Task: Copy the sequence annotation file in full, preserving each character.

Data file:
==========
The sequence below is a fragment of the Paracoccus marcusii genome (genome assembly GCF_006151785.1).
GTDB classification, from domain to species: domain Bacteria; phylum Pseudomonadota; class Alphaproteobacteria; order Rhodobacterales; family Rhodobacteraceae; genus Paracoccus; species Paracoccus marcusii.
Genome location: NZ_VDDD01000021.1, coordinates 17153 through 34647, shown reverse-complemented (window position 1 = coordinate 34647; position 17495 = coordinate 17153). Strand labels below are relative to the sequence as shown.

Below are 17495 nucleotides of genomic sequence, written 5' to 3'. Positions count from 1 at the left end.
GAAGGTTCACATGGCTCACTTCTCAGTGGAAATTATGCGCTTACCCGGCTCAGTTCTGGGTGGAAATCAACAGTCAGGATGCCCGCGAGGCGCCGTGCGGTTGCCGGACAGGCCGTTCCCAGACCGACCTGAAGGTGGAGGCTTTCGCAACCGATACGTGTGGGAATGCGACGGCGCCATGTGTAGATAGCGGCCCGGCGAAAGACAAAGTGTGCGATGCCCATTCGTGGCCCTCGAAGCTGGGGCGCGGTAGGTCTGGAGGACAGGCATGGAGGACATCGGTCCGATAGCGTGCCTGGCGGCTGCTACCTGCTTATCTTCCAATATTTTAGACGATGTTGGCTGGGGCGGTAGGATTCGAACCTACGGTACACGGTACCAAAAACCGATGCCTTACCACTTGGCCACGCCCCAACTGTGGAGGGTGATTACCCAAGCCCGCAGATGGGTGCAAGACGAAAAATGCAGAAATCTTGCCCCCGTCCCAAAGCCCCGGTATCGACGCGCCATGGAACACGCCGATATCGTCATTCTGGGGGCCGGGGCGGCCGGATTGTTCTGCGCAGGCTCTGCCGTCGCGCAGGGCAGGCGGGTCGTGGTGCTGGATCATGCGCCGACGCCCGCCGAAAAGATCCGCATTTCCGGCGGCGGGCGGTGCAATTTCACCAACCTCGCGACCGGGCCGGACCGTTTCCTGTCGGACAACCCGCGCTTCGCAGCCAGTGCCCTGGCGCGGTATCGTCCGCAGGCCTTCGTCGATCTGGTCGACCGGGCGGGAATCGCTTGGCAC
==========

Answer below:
The sequence below is a fragment of the Paracoccus marcusii genome (genome assembly GCF_006151785.1).
GTDB classification, from domain to species: domain Bacteria; phylum Pseudomonadota; class Alphaproteobacteria; order Rhodobacterales; family Rhodobacteraceae; genus Paracoccus; species Paracoccus marcusii.
Genome location: NZ_VDDD01000021.1, coordinates 17153 through 34647, shown reverse-complemented (window position 1 = coordinate 34647; position 17495 = coordinate 17153). Strand labels below are relative to the sequence as shown.

Below are 17495 nucleotides of genomic sequence, written 5' to 3'. Positions count from 1 at the left end.
GAAGGTTCACATGGCTCACTTCTCAGTGGAAATTATGCGCTTACCCGGCTCAGTTCTGGGTGGAAATCAACAGTCAGGATGCCCGCGAGGCGCCGTGCGGTTGCCGGACAGGCCGTTCCCAGACCGACCTGAAGGTGGAGGCTTTCGCAACCGATACGTGTGGGAATGCGACGGCGCCATGTGTAGATAGCGGCCCGGCGAAAGACAAAGTGTGCGATGCCCATTCGTGGCCCTCGAAGCTGGGGCGCGGTAGGTCTGGAGGACAGGCATGGAGGACATCGGTCCGATAGCGTGCCTGGCGGCTGCTACCTGCTTATCTTCCAATATTTTAGACGATGTTGGCTGGGGCGGTAGGATTCGAACCTACGGTACACGGTACCAAAAACCGATGCCTTACCACTTGGCCACGCCCCAACTGTGGAGGGTGATTACCCAAGCCCGCAGATGGGTGCAAGACGAAAAATGCAGAAATCTTGCCCCCGTCCCAAAGCCCCGGTATCGACGCGCCATGGAACACGCCGATATCGTCATTCTGGGGGCCGGGGCGGCCGGATTGTTCTGCGCAGGCTCTGCCGTCGCGCAGGGCAGGCGGGTCGTGGTGCTGGATCATGCGCCGACGCCCGCCGAAAAGATCCGCATTTCCGGCGGCGGGCGGTGCAATTTCACCAACCTCGCGACCGGGCCGGACCGTTTCCTGTCGGACAACCCGCGCTTCGCAGCCAGTGCCCTGGCGCGGTATCGTCCGCAGGCCTTCGTCGATCTGGTCGACCGGGCGGGAATCGCTTGGCAC